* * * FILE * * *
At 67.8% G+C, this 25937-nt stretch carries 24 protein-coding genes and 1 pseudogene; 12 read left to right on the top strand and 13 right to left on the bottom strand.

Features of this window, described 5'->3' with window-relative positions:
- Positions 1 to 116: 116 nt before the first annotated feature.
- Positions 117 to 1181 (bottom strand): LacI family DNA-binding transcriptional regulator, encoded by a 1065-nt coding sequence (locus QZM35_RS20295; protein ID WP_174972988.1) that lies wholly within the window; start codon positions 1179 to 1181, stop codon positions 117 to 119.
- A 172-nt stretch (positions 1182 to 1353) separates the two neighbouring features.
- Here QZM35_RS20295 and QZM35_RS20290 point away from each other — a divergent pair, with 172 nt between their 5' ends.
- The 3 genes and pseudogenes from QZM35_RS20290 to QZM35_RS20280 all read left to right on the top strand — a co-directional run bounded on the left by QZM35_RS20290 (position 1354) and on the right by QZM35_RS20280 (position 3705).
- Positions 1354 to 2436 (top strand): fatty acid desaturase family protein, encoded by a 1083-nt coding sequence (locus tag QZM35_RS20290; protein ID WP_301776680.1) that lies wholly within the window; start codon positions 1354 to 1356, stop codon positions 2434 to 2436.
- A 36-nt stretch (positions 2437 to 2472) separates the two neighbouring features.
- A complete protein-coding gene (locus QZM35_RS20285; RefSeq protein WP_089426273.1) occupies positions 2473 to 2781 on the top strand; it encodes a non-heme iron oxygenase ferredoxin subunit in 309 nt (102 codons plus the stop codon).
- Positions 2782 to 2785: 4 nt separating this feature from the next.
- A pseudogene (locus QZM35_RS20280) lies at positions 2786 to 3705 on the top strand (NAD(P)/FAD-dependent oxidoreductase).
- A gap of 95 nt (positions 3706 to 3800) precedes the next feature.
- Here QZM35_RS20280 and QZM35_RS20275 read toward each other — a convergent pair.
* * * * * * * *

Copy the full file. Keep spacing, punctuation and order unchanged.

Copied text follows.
At 67.8% G+C, this 25937-nt stretch carries 24 protein-coding genes and 1 pseudogene; 12 read left to right on the top strand and 13 right to left on the bottom strand.

Features of this window, described 5'->3' with window-relative positions:
- Positions 1 to 116: 116 nt before the first annotated feature.
- Positions 117 to 1181 (bottom strand): LacI family DNA-binding transcriptional regulator, encoded by a 1065-nt coding sequence (locus QZM35_RS20295; protein ID WP_174972988.1) that lies wholly within the window; start codon positions 1179 to 1181, stop codon positions 117 to 119.
- A 172-nt stretch (positions 1182 to 1353) separates the two neighbouring features.
- Here QZM35_RS20295 and QZM35_RS20290 point away from each other — a divergent pair, with 172 nt between their 5' ends.
- The 3 genes and pseudogenes from QZM35_RS20290 to QZM35_RS20280 all read left to right on the top strand — a co-directional run bounded on the left by QZM35_RS20290 (position 1354) and on the right by QZM35_RS20280 (position 3705).
- Positions 1354 to 2436 (top strand): fatty acid desaturase family protein, encoded by a 1083-nt coding sequence (locus tag QZM35_RS20290; protein ID WP_301776680.1) that lies wholly within the window; start codon positions 1354 to 1356, stop codon positions 2434 to 2436.
- A 36-nt stretch (positions 2437 to 2472) separates the two neighbouring features.
- A complete protein-coding gene (locus QZM35_RS20285; RefSeq protein WP_089426273.1) occupies positions 2473 to 2781 on the top strand; it encodes a non-heme iron oxygenase ferredoxin subunit in 309 nt (102 codons plus the stop codon).
- Positions 2782 to 2785: 4 nt separating this feature from the next.
- A pseudogene (locus QZM35_RS20280) lies at positions 2786 to 3705 on the top strand (NAD(P)/FAD-dependent oxidoreductase).
- A gap of 95 nt (positions 3706 to 3800) precedes the next feature.
- Here QZM35_RS20280 and QZM35_RS20275 read toward each other — a convergent pair.